No change to housing benefit plan - Cameron

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David Cameron has insisted the government is sticking to planned housing benefit cuts after Labour claimed the policy was in disarray.

The PM said: "These are difficult changes but I think it is right."

Labour leader Ed Miliband said the policy was "a complete shambles" after reports welfare secretary Iain Duncan Smith was rethinking it.

Some Lib Dem and Tory MPs are calling for the planned cap on housing benefit, of £400 a week, to be dropped.

But Mr Cameron, speaking at prime minister's questions in the Commons, said it was not fair for working people to see their taxes used to fund homes "they couldn't even dream of".

'Out of touch'

And he stressed that the government was "going forward with all the proposals we put in the Spending Review and in the budget".

Mr Miliband accused Mr Cameron of being "out of touch" and warned that thousands of people would be forced out of their homes as a result of the changes, which start to come into effect from April next year.

He told the prime minister: "You are about to make 500,000 people redundant. Your policy on housing benefit is a complete shambles. In London councils are saying 82,000 people will lose their homes. How many people do you think will lose their homes as a result of this policy?"

The coalition has announced plans that would limit housing benefit at about £400 a week for a four-bedroom home, and cut payouts by 10% when people have been on jobseeker's allowance for more than a year.

Mr Cameron said: "The point everyone in this House has got to consider: are we happy to go on paying housing benefit of £30,000, £40,000, £50,000?

"Our constituents working hard to give benefits so people can live in homes they couldn't even dream of? I don't think that's fair."

'Discretionary funds'

The Treasury believes the changes will trim £2bn from the £20bn housing annual housing benefit bill, which grew dramatically under Labour.

The Department of Communities and Local Government is to grant £10m from its homelessness budget to local councils' funds, to ease the consequences of the change.

The money will go to councils' "discretionary funds" - a pot of money they can use for special cases. It is not expected to be aimed at London alone, the BBC understands.

For example, if a family's rent was more than £400 but one of their children attended a local special school, the council could - at their discretion - allow the family to stay in that accommodation and keep paying a higher rate.

But ministers accept that many thousands of people will have to move house if the changes go ahead.

Chancellor George Osborne had already allocated £60m in his June budget, a tripling of the cash for "discretionary funds" to help the changes.

According to government figures, 21,000 people will be affected by new caps on the amount families can claim for five, four, three, two and one-bedroomed properties across the UK including 17,000 in London, the majority of whom are out of work.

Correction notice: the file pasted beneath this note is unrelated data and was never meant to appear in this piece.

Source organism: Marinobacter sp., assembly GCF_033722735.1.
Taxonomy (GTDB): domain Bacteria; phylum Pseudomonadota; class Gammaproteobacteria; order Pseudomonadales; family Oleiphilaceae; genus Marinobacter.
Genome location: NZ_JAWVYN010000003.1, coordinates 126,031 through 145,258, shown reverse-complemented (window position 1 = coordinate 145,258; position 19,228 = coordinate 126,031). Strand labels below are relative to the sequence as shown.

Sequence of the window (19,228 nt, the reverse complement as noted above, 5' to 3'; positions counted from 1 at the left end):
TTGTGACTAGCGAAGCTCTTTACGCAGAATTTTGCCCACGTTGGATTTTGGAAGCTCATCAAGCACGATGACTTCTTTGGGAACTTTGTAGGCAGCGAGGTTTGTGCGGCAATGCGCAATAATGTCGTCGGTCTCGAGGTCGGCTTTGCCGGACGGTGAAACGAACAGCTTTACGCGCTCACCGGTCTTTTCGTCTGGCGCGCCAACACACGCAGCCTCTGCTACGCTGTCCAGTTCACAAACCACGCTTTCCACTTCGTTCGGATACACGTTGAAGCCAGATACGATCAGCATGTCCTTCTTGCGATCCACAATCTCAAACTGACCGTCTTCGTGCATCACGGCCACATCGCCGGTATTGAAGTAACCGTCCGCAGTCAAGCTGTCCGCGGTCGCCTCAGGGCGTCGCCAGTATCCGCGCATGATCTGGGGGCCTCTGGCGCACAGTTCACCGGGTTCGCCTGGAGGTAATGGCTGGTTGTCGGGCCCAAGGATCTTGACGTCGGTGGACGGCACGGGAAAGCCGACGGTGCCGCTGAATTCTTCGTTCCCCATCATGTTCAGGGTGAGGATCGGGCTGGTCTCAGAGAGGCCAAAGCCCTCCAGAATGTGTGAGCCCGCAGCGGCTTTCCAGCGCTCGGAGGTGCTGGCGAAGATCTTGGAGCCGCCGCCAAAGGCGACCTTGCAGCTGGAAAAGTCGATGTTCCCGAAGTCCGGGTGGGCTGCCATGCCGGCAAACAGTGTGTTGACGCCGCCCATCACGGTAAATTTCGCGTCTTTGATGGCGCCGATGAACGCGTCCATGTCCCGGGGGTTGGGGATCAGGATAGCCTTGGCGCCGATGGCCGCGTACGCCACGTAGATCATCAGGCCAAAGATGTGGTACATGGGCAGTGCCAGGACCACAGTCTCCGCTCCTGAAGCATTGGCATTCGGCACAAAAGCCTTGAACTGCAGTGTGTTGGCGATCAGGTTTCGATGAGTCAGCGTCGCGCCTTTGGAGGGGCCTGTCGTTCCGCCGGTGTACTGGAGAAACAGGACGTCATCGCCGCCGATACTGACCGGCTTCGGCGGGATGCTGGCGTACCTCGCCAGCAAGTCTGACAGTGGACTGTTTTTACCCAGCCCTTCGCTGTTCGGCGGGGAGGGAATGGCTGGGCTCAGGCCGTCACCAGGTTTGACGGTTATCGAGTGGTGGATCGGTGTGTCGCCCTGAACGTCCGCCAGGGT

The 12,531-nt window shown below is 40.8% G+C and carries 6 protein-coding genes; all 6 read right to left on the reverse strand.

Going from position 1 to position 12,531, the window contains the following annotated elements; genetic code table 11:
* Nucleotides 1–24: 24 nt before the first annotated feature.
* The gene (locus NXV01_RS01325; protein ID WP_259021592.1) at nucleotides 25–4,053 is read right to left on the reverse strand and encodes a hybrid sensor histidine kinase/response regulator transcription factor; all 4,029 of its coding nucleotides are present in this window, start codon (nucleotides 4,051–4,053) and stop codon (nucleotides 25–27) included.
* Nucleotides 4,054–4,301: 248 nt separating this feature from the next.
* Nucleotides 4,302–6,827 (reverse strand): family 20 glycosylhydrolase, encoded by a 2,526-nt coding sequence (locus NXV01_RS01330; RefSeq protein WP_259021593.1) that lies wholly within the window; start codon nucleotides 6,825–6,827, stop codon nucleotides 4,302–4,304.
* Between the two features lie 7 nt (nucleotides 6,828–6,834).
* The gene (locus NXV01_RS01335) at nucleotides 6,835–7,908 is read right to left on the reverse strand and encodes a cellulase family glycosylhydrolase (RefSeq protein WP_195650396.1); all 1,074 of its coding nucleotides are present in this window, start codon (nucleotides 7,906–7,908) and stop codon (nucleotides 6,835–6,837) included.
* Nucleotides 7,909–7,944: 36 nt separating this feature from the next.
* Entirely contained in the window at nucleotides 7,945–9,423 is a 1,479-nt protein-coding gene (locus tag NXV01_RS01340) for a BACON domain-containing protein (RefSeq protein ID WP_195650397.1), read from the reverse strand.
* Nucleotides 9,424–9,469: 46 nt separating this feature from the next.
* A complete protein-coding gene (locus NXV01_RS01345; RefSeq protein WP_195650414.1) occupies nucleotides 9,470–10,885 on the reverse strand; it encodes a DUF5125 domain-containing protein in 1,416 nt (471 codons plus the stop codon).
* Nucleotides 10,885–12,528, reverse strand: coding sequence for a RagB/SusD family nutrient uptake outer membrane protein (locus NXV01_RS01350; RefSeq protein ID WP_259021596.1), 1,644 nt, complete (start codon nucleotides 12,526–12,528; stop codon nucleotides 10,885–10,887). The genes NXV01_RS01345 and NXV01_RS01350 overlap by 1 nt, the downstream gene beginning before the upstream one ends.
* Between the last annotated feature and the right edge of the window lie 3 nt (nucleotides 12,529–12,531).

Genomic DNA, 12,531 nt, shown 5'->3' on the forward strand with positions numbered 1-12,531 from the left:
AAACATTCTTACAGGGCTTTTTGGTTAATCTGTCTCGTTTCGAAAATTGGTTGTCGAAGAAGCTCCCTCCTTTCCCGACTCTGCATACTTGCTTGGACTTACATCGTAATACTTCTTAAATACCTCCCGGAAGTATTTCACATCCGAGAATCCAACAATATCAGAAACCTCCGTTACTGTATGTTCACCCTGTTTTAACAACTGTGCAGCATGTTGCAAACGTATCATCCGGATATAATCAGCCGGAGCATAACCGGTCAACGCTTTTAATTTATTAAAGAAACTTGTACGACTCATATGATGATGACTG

But 775,000 claimants could be affected by changes to the way local housing benefit levels are calculated.

At the moment, the Local Housing Allowance is based on the median rent for an area, but from next year it will be based on the 30th percentile of local rents, which the government says will drive down housing costs. Claimants would lose an average of £9 a week.

'Hardship and distress'

Lib Dem backbenchers have threatened to join forces with Labour in a bid to block the changes in Parliament.

Shadow work and pensions secretary Douglas Alexander urged them to rebel against the government, saying: "Ed Miliband told David Cameron it was time to listen - now I'm telling Lib Dem MPs it's time to talk and work together to force the government to think again."

One potential rebel, Torbay MP Adrian Sanders, said he was seeking a meeting with Iain Duncan Smith and was confident of gaining concessions from the work and pensions secretary.

He said the changes were not just unfair on those living in cities, as London MPs have claimed, but also on people like his constituents who were in receipt of Local Housing Allowance.

"The whole thing is completely and utterly unrealistic and it is going to cause hardship and distress," Mr Sanders told the BBC News website.

And Conservative Mayor of London Boris Johnson said special dispensation was needed for people living in the capital.

"It is vital that we mitigate the impact of that housing benefit cap in London in a place where rents are so high, where the cost of living is so high and where some families will simply need to live in a certain area just because their kids go to school nearby or they are near their place of work," he told Channel 4 News.

Last week's Spending Review also included a cut of 50% on the amount spent on new social housing - but the government hopes to make up the shortfall by allowing housing associations to charge close to the full market rate for rent.

The coalition claims the extra private sector investment this will attract will deliver 150,000 new social homes by the end of its five-year term.

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